Ceph is scale out: It is designed to have no single point of failure, it can scale to an infinite number of nodes, and nodes are not coupled with each other (shared-nothing architecture), while traditional storage systems have instead some components shared between controllers (cache, disks…). I already explained in a detailed analysis why I think The future of storage is Scale Out, and Ross Turk, one of the Ceph guys, has explained in a short 5 minutes videos these concepts, using an awesome comparison with hotels. Hotels? Right, hotels; have a look at the video:
As you will learn from the video, Ceph is built to organize data automatically using Crush, the algorythm responsible for the intelligent distribution of objects inside the cluster, and then uses the nodes of the cluster as the managers of those data. I’m not going to describe in further details how crush works and which configuration options are available; I’m not a Ceph guru, and my study is aimed at having a small Ceph cluster for my needs. But if you want, you can have Crush to take into accounts and manage fault domains like racks and even entire datacenters, and thus create a geo-cluster that can protect itself even from huge disasters. You can get an idea of what Crush can do for example in this article.
The other pillars are the nodes. Ceph is built using simple servers, each with some amount of local storage, replicating to each other via network connections. There is no shared component between servers, even if some roles like Monitors are created only on some servers, and accessed by all the nodes. Ceph does not use technologies like RAID or Parity, redundancy is guaranteed using replication of the objects, that is any object in the cluster is replicated at least twice in two different places of the cluster. If a node fails, the cluster identifies the blocks that are left with only one copy, and creates a second copy somewhere else in the cluster. Latest versions of Ceph can also use erasure code, saving even more space at the expense of performances (read more on Erasure Coding: the best data protection for scaling-out?).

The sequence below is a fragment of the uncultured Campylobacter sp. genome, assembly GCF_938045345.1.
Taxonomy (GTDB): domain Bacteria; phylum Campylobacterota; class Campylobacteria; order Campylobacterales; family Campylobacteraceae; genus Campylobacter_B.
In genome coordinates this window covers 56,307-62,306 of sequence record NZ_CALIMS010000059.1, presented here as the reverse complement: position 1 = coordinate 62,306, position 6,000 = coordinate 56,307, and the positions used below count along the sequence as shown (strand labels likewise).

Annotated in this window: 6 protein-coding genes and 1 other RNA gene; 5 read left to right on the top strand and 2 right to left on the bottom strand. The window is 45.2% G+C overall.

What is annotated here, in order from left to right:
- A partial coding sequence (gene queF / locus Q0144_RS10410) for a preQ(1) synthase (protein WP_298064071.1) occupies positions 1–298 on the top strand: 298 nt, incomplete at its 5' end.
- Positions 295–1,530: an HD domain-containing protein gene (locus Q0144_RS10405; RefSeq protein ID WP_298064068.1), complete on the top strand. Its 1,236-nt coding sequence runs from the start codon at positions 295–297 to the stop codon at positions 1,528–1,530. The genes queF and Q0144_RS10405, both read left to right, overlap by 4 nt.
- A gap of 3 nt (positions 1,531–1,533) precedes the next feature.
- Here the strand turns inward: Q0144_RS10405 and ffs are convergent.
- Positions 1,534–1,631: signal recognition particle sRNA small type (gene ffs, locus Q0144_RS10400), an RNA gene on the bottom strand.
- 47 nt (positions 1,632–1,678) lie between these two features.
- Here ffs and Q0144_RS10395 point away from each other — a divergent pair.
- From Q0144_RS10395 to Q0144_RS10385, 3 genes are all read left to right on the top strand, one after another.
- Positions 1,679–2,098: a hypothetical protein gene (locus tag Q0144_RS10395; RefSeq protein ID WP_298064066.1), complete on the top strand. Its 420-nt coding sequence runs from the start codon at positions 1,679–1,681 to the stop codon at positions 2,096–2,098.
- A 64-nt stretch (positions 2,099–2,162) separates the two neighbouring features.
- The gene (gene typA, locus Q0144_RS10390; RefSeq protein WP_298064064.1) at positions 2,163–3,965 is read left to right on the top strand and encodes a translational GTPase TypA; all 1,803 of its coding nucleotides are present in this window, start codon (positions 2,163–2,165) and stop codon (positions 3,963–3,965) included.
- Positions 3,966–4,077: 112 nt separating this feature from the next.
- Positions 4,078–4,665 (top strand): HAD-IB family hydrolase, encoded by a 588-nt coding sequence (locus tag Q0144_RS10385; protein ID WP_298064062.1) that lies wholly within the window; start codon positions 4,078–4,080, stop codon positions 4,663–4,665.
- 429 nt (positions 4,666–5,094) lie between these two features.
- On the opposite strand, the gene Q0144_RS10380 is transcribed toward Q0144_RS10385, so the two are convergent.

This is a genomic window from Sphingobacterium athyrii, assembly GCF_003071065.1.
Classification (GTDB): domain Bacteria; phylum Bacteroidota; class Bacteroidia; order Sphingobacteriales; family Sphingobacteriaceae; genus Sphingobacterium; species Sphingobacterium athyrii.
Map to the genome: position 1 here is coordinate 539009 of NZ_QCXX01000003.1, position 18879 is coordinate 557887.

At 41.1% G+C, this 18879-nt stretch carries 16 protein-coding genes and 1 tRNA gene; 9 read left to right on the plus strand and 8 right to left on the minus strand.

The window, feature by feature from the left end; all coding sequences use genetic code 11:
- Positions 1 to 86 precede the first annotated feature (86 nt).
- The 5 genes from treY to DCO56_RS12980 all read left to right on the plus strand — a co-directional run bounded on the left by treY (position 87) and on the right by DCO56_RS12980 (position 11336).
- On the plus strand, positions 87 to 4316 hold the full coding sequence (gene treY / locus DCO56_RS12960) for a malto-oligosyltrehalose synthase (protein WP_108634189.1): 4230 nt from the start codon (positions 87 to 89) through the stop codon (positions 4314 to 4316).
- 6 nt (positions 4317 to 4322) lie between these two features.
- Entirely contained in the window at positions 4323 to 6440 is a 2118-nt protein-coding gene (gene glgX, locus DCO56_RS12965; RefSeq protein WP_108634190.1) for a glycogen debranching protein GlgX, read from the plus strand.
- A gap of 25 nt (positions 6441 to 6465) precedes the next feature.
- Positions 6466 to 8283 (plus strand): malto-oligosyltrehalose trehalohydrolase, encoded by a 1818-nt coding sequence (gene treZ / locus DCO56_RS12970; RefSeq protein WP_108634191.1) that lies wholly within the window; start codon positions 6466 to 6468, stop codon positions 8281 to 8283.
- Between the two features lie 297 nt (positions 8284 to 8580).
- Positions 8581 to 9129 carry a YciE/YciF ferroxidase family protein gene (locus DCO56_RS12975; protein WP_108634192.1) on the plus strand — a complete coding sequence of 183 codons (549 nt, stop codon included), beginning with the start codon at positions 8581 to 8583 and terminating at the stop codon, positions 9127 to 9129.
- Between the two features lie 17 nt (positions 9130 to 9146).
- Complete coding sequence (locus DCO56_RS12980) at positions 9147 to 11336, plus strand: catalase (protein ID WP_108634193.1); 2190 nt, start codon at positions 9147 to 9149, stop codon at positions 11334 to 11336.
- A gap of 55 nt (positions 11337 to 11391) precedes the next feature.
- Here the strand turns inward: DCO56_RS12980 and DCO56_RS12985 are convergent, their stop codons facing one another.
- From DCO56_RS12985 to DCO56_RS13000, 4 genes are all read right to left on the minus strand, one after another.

Ceph can be dynamically expanded or shrinked, by adding or removing nodes to the cluster, and letting the Crush algorythm rebalance objects.
I already said at least twice the term “objects”. Ceph is indeed an object storage. Data are not files in a file system hierarchy, nor are blocks within sectors and tracks. Each object typically includes the data itself, a variable amount of metadata, and a globally unique identifier. Each file entering the cluster is saved in one or more objects (depending on its size), some metadata referring to the objects are created, a unique identifier is assigned, and the object is saved multiple times in the cluster. The process is reversed when data needs to be accessed.
The advantage over file or block storage is mainly in size: the architecture of an object storage can easily scale to massive sizes; in fact, it’s used in those solutions that needs to deal with incredible amounts of objects. To name a few, Dropbox or Facebook are built on top of object storage systems, since it’s the best way to manage those amounts of files.
That’s it for now. While you wait for the next chapters, you can use the same resources I used to learn more about Ceph myself:
Ceph official website, and specifically their documentation
The website of Sebastien Han, he’s for sure a Ceph Guru.
5 thoughts on “My adventures with Ceph Storage. Part 1: Introduction”
Excelente, muchas gracias por el tutorial. Se nota el esfuerzo, haz hecho que me llame la atención ceph.
Very informative…Thanks for your hard work on putting up all these things together 🙂
Thanks for your wonderful tutorial , its very useful and i was looking for such training and o finally find it in this tutorial .
hi did you ever do a ceph integration wit openstack ?
Hi, no I’ve never used Ceph on openstack, sorry.